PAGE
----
mortgage

Fraud and foreclosures

WHITHER RATES: Bankrate's weekly rate survey is conducted today, with the results coming late this afternoon. I'm guessing that it will show that the 30-year fixed hasn't changed much since last Wednesday, when it averaged 6.03 percent.

By conducting the rate survey weekly instead of daily, we smooth out the hills and valleys. In the second half of last week, the 30-year fixed jumped around 20 basis points, then it fell back at the beginning of this week. Our survey won't reflect that two-and-a-half-day rise.

Last week's rate jump was accompanied by a decrease in mortgage applications. The Mortgage Bankers Association says applications fell 14.2 percent from the previous week, and were down 3.2 percent from the same week a year earlier, when the average rate was a quarter-point higher.

FRAUD AND LOSS MIT: Paul Jackson, of Housing Wire, looks at today's lousy foreclosure-prevention efforts and says that the problem lies in plain sight: Fraud was rampant during the go-go years, and dishonest borrowers aren't seeking relief for fear that they'll land in trouble.

Jackson read the same report that I commented on yesterday -- the one from the State Foreclosure Prevention Working Group -- and focused on a different facet of the problem. He notes that, of the subprime mortgages that are about a year away from their first rate reset, 28.5 percent are already delinquent.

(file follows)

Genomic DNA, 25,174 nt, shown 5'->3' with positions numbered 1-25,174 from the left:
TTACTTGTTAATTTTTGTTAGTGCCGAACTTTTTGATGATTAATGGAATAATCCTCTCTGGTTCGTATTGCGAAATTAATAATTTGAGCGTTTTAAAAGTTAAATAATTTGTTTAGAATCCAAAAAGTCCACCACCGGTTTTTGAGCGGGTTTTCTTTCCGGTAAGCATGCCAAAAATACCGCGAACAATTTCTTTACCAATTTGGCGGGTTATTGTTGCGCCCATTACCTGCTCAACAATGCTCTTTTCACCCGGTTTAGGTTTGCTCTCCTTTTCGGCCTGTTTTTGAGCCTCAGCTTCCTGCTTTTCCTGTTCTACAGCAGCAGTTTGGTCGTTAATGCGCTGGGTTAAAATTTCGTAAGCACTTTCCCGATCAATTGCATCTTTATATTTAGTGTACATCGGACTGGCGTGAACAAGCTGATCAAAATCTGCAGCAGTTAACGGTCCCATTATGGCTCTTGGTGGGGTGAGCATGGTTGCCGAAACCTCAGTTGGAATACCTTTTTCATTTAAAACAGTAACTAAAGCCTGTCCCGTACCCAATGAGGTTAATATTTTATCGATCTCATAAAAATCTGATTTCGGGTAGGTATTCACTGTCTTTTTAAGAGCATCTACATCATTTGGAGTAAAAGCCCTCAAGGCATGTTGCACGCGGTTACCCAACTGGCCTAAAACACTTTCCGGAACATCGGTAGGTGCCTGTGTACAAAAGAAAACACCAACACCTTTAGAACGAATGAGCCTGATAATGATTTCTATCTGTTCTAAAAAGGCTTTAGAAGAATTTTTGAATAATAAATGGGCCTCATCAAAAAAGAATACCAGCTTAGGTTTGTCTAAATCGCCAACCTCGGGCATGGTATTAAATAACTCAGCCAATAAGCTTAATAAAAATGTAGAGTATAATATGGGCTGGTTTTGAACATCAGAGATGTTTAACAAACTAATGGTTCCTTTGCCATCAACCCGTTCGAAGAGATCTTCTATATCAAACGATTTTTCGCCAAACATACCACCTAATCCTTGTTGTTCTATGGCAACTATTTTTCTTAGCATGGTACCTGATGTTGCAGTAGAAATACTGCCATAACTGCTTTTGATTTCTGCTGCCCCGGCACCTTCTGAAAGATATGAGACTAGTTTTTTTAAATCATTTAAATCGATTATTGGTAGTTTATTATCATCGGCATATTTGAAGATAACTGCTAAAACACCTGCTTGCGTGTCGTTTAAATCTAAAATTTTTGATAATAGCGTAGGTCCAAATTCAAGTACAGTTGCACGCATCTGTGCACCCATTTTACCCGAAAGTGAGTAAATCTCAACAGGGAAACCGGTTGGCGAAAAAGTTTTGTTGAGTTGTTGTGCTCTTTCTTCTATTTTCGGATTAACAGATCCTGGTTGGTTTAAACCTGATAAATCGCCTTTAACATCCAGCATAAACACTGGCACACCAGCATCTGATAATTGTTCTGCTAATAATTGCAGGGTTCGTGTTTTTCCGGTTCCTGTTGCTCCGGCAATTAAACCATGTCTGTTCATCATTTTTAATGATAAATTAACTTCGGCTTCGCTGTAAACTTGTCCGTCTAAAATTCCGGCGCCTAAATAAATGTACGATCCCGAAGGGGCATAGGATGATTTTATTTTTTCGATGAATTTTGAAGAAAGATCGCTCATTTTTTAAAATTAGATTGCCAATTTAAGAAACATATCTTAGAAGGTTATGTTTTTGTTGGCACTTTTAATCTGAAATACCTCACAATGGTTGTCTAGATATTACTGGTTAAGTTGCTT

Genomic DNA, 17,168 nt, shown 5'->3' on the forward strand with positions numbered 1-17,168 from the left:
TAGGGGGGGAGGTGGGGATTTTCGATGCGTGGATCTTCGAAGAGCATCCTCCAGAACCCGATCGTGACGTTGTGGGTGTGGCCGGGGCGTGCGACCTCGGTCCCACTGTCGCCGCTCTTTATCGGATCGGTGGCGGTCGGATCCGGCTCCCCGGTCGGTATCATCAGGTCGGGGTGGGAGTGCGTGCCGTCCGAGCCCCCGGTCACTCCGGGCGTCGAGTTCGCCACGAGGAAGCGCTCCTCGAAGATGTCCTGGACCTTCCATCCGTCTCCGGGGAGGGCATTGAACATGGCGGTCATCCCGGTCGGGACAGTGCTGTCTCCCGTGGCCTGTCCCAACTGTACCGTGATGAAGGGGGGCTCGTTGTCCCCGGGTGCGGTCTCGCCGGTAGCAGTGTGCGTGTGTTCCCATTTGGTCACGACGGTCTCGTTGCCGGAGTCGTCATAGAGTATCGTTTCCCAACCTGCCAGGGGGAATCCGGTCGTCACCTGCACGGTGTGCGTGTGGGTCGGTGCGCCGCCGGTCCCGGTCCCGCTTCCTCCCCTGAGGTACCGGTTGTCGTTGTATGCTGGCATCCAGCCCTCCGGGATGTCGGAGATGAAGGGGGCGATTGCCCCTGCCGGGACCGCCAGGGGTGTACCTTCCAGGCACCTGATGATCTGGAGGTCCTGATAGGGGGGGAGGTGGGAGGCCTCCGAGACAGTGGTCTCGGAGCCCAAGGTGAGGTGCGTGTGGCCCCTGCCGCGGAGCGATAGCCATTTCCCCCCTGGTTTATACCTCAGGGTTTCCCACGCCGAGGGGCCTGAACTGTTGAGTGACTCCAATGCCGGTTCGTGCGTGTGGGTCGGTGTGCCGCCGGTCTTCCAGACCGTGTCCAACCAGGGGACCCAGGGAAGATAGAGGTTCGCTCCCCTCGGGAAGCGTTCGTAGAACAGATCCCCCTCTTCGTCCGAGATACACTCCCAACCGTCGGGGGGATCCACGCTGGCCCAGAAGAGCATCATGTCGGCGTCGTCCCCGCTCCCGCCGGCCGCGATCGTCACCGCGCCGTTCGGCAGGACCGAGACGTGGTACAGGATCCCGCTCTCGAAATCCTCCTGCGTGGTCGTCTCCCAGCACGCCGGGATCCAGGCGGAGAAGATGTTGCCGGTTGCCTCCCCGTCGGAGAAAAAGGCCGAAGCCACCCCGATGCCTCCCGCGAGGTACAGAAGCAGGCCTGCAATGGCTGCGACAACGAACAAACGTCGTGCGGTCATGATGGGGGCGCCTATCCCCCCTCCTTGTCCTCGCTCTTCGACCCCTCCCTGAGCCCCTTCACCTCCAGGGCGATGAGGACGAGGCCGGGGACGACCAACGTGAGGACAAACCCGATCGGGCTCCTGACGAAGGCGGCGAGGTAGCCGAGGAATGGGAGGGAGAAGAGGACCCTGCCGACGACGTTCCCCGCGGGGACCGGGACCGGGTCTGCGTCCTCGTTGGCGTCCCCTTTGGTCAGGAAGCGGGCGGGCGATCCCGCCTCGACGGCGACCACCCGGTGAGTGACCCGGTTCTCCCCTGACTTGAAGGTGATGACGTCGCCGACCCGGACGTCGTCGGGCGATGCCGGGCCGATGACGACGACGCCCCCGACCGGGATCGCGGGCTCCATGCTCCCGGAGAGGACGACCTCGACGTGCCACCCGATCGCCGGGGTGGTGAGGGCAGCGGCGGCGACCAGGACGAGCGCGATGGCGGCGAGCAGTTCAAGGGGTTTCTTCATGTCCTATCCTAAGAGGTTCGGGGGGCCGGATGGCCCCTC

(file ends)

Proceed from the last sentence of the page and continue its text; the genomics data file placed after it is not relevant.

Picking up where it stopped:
"That sort of failure only happens when you're talking about rampant, across the board, pervasive fraud -- fraud that is as hopelessly intertwined with the borrower who didn't know or care what terms came with their mortgage as it is with the lender who decided to make the loan because investors were willing to buy it," Jackson writes.

He adds that this is why so many borrowers aren't trying to get workouts such as rate freezes. "What incentive do they have? Offering strong and credible proof that they were party to mortgage fraud?"

Many borrowers exaggerated their incomes so they could get approved for mortgages. Jackson and I believe that inflated incomes were more of a problem with Alt-A than with subprime loans, but they indeed were an issue for both types.

The theory is that when these borrowers call their servicers and ask for a workout, and the servicers ask for proof of income, the borrowers know that if they fax in the documents, they will incriminate themselves. The servicers will say: "Wait a minute. You said in 2006 that you earned $75,000 a year, but your tax records show you made $40,000. Please explain." And the truthful explanation is that the borrower lied, then signed the application that said, on penalty of perjury, everything on the application was true. So the borrower ceases contact with the servicer and lets the mortgage go to foreclosure.

Jackson ends with wise injunction that this situation is complex. As he points out earlier in his piece, it's all too easy to villainize Fannie and Freddie for imposing stricter lending limits that squeeze first-time buyers. Things are much more complicated than that. For example, those stricter lending guidelines are a rational response to the dishonesty and stupidity of the boom years of 2003 and into 2007.

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